- There’s generally an underlying mechanical or postural problem in their upper back and neck that needs addressing or treatment.
Now when we transition people from laying on their stomachs to laying on their backs, or when we transition people from laying on their stomachs to laying on their side, we need to use pillows as props to stop them from moving one way or the other.
So when you go from laying on your stomach to laying on your back, you need a pillow under your neck. You need a pillow under your knees. You also need a pillow on either side of your arms to stop you from rolling over.
When you’re going from laying on your stomach to trying to sleep on your side, you need a pillow under your neck, you need a pillow in between your knees, and you should have a pillow underneath your top armpit that you hug that stops you from rolling forward back onto your stomach. Now, if you persevere through that for a few nights, 3-4-5 nights, that along with the treatment that we’re offering you should help you then transition from sleeping on your stomach to a better sleeping pattern either on your back or on your side.
With regards to sleeping on your back, a good pillow should allow your head to sit back comfortably into the pillow and facilitate that backward curve of the neck. You should feel it more so supporting your neck and less on the back of your head. If you find that your pillow is pushing you too far forward or your head is too far forward, you might find that the pillow is too thick.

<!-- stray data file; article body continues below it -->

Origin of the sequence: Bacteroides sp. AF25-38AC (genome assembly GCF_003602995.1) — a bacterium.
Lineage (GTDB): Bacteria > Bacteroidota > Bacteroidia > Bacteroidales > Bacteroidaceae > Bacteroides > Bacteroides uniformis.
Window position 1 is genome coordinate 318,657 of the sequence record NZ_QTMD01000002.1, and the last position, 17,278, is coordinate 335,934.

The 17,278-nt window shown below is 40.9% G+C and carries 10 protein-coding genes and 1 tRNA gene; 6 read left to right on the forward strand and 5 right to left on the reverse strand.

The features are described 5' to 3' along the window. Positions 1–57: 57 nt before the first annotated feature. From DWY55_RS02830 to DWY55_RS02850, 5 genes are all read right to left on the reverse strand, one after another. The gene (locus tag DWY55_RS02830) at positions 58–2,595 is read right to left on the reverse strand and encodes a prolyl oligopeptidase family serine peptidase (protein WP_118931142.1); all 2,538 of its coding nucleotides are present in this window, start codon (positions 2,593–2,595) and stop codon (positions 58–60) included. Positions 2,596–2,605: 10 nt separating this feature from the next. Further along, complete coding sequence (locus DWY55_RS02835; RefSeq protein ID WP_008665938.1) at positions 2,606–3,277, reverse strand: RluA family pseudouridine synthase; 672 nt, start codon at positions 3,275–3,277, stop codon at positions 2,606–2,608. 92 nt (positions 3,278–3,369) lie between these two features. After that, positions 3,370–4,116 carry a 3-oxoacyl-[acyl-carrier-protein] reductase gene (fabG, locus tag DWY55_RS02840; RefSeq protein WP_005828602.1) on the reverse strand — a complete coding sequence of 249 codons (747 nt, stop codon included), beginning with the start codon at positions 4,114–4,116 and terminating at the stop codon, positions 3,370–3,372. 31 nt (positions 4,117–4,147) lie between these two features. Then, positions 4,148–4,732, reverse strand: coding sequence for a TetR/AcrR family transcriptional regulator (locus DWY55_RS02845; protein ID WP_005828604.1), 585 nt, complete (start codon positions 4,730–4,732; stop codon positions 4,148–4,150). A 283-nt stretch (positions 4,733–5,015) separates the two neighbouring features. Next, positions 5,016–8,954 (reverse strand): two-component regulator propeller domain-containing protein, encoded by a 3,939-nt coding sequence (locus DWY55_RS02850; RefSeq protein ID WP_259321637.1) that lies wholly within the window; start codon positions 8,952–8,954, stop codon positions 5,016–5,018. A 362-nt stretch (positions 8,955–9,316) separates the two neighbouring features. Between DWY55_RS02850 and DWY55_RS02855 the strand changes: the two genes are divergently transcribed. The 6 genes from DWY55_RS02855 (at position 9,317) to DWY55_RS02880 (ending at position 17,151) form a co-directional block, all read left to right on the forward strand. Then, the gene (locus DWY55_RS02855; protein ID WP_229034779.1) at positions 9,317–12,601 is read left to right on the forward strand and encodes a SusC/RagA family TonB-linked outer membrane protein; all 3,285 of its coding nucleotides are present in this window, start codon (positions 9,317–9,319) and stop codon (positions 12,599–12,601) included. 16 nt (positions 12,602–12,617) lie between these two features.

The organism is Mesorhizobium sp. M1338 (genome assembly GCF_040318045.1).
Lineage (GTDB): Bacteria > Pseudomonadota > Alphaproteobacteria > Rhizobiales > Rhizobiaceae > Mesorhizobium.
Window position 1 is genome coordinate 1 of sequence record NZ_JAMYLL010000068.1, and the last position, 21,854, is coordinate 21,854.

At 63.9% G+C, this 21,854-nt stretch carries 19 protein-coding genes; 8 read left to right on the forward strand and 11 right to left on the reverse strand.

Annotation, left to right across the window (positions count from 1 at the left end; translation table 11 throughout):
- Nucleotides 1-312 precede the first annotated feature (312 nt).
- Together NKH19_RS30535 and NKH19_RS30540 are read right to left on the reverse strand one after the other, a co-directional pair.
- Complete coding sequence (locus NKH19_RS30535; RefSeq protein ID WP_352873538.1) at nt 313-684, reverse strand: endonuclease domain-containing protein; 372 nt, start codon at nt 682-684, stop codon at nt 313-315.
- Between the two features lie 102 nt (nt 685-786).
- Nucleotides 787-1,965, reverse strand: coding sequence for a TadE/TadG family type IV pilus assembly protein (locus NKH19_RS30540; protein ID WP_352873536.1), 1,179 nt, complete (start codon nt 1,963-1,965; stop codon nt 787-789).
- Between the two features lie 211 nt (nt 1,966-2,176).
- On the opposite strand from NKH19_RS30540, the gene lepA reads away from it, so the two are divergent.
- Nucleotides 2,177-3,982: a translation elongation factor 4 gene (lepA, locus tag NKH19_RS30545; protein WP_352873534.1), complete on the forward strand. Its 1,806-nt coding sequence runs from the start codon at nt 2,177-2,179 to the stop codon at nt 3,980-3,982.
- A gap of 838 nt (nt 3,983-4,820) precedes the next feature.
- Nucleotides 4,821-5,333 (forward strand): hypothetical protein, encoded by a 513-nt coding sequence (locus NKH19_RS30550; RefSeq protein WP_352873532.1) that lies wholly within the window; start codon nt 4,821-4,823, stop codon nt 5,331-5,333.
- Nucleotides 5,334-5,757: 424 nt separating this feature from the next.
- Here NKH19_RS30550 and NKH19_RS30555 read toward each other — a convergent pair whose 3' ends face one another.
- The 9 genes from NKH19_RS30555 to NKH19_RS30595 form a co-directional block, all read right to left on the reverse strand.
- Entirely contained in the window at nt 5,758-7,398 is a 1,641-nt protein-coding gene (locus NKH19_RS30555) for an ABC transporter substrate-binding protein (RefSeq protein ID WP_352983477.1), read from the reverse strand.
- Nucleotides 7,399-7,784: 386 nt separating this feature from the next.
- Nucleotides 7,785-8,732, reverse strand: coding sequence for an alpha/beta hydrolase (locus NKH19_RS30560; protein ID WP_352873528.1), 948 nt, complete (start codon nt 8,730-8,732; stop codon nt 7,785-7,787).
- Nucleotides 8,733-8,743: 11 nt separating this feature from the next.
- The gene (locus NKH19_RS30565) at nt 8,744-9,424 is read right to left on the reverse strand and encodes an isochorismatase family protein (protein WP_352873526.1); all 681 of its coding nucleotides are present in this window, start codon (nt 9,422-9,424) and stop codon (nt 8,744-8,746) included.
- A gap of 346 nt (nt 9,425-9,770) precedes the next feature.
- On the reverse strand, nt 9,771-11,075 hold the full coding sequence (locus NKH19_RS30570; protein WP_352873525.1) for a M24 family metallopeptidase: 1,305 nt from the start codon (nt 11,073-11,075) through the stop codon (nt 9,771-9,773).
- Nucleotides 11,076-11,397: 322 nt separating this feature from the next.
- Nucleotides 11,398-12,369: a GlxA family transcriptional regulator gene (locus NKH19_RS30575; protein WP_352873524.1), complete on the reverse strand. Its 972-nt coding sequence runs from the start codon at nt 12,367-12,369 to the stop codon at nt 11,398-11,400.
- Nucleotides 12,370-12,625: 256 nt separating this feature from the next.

If you find the opposite, that your pillow allows your head to go too far backward or extend, then you might find the pillow is too thin, and you’ll have to make sure you test out for that.
With regards to people who sleep on their side, a good pillow should fill the gap between your neck and your shoulders. That’ll stop your head from tilting one way or the other when you’re asleep at night. If you find that you have broader shoulders, you might need to thicker pillow. If you find that you have narrow shoulders, you might need a thinner pillow. Again, you have to add that to your testing.
Now with regards to buying a pillow, if you’re spending more than $100 on a pillow, you’re generally paying for marketing or for gimmicky tempura memory foam nonsense that you just don’t need. A good pillow shouldn’t be more than $100. We often test people here at the clinic and help them find the right pillow. So if you need our help with that, just ask us.
So when choosing the right pillow for you, do some testing. First, make sure you’re sleeping either on your back or side. Second, check that the pillow supports your neck in a neutral position, and third, don’t fall for gimmicky marketing. A good pillow will be affordable. Enjoy your night’s sleep
If you feel that any of the information we’ve given you here resonates with you and you feel we are in a position to help, please BOOK ONLINE as we would welcome the opportunity. If you feel that we can help you in any other way, please reach out to us via our CONTACT PAGE.